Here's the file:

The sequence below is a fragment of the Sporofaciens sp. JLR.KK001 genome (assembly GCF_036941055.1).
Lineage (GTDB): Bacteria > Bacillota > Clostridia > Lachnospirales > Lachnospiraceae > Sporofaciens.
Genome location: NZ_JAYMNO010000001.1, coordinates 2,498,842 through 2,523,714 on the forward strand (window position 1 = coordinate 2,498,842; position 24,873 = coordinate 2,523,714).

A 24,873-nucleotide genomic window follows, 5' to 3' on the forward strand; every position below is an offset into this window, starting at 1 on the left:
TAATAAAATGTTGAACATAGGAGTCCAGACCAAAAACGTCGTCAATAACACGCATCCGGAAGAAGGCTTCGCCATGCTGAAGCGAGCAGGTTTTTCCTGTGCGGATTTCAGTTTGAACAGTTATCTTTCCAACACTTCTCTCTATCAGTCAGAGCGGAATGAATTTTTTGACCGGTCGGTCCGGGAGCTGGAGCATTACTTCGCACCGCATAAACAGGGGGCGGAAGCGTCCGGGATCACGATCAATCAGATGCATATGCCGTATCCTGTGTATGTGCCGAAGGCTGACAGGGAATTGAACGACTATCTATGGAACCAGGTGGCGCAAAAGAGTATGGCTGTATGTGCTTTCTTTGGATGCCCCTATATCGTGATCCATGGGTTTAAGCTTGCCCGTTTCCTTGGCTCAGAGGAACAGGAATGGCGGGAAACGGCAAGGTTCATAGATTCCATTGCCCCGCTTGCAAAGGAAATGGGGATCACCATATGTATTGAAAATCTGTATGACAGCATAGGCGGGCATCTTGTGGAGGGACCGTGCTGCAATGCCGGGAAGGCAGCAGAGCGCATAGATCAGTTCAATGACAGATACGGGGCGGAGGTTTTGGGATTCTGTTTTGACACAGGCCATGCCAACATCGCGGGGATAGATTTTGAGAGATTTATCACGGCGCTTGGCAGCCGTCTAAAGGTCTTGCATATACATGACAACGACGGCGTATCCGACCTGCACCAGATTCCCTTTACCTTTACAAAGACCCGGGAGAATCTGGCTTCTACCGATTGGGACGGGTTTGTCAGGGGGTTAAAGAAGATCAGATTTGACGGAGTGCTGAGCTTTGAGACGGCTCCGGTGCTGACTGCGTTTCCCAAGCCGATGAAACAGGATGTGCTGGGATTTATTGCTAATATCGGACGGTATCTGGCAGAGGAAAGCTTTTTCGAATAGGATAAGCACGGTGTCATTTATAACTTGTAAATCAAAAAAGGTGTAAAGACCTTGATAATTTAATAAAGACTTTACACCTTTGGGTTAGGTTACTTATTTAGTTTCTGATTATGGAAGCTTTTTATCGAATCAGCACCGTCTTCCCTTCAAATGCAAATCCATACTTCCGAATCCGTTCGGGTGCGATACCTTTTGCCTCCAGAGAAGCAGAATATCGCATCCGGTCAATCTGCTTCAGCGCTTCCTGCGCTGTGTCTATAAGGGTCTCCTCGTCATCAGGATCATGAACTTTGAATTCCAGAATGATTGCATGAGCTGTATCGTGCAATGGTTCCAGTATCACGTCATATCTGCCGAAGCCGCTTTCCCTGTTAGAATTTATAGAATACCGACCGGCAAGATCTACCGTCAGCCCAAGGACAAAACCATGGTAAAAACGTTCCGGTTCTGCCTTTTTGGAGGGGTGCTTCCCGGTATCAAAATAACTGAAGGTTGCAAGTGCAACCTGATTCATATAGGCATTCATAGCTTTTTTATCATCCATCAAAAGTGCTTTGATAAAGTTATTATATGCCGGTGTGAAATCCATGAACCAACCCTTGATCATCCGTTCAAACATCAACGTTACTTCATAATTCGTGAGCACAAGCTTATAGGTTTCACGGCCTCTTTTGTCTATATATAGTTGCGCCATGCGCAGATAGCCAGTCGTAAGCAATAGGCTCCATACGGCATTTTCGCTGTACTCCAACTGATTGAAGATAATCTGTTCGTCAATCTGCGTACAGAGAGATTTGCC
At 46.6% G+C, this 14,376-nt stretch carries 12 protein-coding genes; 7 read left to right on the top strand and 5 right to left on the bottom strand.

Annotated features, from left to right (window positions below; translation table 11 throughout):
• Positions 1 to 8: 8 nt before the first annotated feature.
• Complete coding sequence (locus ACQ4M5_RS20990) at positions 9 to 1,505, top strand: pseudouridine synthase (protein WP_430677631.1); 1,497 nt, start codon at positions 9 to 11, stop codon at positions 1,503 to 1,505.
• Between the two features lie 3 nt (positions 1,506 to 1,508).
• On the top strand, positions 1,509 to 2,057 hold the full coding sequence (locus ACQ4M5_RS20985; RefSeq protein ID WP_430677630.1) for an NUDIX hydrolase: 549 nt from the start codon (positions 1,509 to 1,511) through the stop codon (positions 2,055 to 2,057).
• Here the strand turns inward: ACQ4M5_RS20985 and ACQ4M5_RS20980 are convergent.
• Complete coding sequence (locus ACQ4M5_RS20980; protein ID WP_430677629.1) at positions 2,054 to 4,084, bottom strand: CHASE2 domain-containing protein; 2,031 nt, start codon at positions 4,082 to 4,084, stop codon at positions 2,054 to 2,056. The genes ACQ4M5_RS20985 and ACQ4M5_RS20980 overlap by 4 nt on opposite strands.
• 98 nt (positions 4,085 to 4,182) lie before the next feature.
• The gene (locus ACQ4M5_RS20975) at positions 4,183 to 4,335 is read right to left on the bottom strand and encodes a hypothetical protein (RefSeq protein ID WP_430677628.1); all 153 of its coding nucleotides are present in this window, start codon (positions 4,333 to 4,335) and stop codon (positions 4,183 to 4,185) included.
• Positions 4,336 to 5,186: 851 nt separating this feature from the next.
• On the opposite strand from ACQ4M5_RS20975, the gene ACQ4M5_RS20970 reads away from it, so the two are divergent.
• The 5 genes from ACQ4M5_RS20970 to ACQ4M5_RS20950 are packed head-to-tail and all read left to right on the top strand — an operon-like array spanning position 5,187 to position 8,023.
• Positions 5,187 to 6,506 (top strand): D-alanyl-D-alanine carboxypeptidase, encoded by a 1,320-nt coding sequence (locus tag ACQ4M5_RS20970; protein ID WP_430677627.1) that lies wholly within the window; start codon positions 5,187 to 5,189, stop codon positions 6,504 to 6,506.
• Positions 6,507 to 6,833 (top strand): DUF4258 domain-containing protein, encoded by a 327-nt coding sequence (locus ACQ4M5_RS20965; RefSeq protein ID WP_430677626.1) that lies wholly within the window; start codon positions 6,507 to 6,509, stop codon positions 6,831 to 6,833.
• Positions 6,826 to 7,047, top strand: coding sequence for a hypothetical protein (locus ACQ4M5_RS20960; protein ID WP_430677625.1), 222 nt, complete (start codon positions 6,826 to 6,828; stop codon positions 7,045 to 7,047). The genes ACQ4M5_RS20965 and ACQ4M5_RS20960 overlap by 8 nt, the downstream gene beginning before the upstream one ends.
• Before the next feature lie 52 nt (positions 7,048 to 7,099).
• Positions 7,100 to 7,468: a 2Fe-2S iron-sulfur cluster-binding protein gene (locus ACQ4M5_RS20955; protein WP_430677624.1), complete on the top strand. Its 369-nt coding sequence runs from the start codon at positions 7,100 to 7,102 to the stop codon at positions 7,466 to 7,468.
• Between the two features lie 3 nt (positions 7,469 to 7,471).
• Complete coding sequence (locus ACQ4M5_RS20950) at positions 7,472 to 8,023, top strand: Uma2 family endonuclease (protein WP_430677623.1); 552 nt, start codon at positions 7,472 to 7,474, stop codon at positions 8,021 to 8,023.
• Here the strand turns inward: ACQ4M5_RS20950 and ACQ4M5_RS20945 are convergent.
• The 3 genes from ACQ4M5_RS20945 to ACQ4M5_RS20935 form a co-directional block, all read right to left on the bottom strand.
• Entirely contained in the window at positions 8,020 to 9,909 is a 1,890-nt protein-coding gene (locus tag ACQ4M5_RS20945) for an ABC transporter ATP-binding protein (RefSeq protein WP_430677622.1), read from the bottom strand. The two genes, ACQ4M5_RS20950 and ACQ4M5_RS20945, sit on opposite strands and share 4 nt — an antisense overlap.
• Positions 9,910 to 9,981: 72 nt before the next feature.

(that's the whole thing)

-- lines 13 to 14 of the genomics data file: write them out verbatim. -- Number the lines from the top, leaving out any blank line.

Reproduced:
• Complete coding sequence (locus ACQ4M5_RS20980; protein ID WP_430677629.1) at positions 2,054 to 4,084, bottom strand: CHASE2 domain-containing protein; 2,031 nt, start codon at positions 4,082 to 4,084, stop codon at positions 2,054 to 2,056. The genes ACQ4M5_RS20985 and ACQ4M5_RS20980 overlap by 4 nt on opposite strands.
• 98 nt (positions 4,085 to 4,182) lie before the next feature.